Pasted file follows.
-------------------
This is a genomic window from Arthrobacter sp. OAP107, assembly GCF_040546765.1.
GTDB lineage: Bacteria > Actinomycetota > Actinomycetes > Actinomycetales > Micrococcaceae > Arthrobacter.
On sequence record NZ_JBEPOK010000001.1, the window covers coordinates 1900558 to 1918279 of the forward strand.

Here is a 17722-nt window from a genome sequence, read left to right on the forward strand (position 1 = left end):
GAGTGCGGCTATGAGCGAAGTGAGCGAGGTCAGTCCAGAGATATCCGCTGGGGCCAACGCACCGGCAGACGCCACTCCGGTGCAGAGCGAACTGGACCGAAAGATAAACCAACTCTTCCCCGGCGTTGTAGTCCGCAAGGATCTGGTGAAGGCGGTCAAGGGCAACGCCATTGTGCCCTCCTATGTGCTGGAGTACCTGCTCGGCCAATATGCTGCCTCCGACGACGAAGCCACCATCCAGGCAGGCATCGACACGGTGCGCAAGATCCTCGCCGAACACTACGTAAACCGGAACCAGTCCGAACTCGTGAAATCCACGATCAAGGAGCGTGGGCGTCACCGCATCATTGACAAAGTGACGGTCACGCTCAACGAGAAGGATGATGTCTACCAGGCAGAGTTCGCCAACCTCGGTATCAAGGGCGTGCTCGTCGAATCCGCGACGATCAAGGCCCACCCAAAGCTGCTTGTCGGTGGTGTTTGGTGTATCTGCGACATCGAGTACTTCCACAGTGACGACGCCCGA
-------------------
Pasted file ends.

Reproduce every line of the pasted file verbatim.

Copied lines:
This is a genomic window from Arthrobacter sp. OAP107, assembly GCF_040546765.1.
GTDB lineage: Bacteria > Actinomycetota > Actinomycetes > Actinomycetales > Micrococcaceae > Arthrobacter.
On sequence record NZ_JBEPOK010000001.1, the window covers coordinates 1900558 to 1918279 of the forward strand.

Here is a 17722-nt window from a genome sequence, read left to right on the forward strand (position 1 = left end):
GAGTGCGGCTATGAGCGAAGTGAGCGAGGTCAGTCCAGAGATATCCGCTGGGGCCAACGCACCGGCAGACGCCACTCCGGTGCAGAGCGAACTGGACCGAAAGATAAACCAACTCTTCCCCGGCGTTGTAGTCCGCAAGGATCTGGTGAAGGCGGTCAAGGGCAACGCCATTGTGCCCTCCTATGTGCTGGAGTACCTGCTCGGCCAATATGCTGCCTCCGACGACGAAGCCACCATCCAGGCAGGCATCGACACGGTGCGCAAGATCCTCGCCGAACACTACGTAAACCGGAACCAGTCCGAACTCGTGAAATCCACGATCAAGGAGCGTGGGCGTCACCGCATCATTGACAAAGTGACGGTCACGCTCAACGAGAAGGATGATGTCTACCAGGCAGAGTTCGCCAACCTCGGTATCAAGGGCGTGCTCGTCGAATCCGCGACGATCAAGGCCCACCCAAAGCTGCTTGTCGGTGGTGTTTGGTGTATCTGCGACATCGAGTACTTCCACAGTGACGACGCCCGA